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Stranded on Flooded Islands, Rescued Burros are Rescued Again

CLEVELAND AMORY BLACK BEAUTY RANCH ©2007
Staff at Cleveland Amory Black Beauty Ranch herd burros away from flooded areas of the sanctuary.

This past winter and spring at the Cleveland Amory Black Beauty Ranch has been a wet and wild one. The torrential rains pounding East Texas spurred grass growth in our pastures, providing abundant fresh food for our hundreds of horses, burros, cows, and bison. The burros also enjoyed the belly-deep lush grass, the effect of pastures responding to the increased moisture.

However the rains also swelled the Kickapoo Creek, which runs through the ranch. The creek flooded its banks and the ranch’s lower pasture areas. While the horses and most other hooved animals took off to higher grounds, some of the burros remained where they were and became stranded as the water rose. The plot of ground on which they were standing grew smaller and smaller, and the shrinking ground also meant the burros had little to no food.

Since the constant rains kept the creek in a flooded fury, ranch workers quickly formulated a plan to feed the burros and any other animals trapped in “instant lakes.” Using a newly purchased boat, staff ferried hay out to the burros stuck on islands in the flooded areas. Attempts to lead them through the water were repeatedly unsuccessful, though. The burros refused to go in beyond the depth of their bellies.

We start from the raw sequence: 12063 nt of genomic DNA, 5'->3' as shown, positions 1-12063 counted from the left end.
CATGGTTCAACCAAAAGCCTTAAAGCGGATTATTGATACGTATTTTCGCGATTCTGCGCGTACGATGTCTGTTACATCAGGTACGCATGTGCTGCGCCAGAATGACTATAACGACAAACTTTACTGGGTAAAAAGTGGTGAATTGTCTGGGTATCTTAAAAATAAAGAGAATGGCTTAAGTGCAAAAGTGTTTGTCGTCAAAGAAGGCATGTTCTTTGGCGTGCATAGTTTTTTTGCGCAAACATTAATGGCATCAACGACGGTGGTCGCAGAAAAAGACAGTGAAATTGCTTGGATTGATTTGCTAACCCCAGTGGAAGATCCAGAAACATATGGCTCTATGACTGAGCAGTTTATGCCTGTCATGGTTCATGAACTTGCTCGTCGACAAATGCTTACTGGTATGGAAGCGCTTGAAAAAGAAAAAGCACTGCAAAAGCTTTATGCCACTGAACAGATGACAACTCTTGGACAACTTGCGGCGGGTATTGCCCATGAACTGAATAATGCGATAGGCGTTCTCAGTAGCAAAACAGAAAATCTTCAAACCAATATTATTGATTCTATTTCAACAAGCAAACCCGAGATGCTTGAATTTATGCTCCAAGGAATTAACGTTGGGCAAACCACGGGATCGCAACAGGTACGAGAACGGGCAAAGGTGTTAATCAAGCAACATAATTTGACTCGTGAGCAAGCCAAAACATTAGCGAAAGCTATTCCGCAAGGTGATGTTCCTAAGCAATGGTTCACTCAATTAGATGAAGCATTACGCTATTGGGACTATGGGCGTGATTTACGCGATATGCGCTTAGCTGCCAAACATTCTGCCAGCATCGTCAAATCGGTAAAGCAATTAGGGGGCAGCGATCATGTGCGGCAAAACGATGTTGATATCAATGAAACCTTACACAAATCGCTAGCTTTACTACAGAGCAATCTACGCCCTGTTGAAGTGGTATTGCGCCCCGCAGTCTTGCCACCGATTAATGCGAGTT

Budging Burros to Safety

With the assistance of The Humane Society of the United States’ disaster services team, who by happy circumstance was spending the weekend training at the ranch, our staff waded into the swollen stream and again approached the burros very carefully, herding them in the direction of the shallowest water. This time, our staff was successful in driving the burros out of the flooded area and back up onto dry pasture. The burros shook off the muddy water and proceeded to bray, as if nothing unusual had happened.

 
CLEVELAND AMORY BLACK BEAUTY RANCH ©2007
The stranded burros scamper to higher ground after much coaxing.

We can't imagine what was passing through the burros' minds as they were temporarily stranded. Many have already been rescued from public lands, threatened with extermination by the government for being "nuisance" animals by competing for food with cattle out west.

Rescuing animals from life-or-death situations is only the beginning of our mission. Maintaining safe and healthy environments once animals are on our sanctuary grounds is a more long-term aspect of our job, and one that constantly presents challenges, some of which are caused by natural disasters. Due to the ranch’s location in weather-challenged East Texas, we’ve had close calls with brush fires, drought, and floods. Acting rapidly when danger arises is a necessary part of our long-term animal care.

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Posted July 5, 2007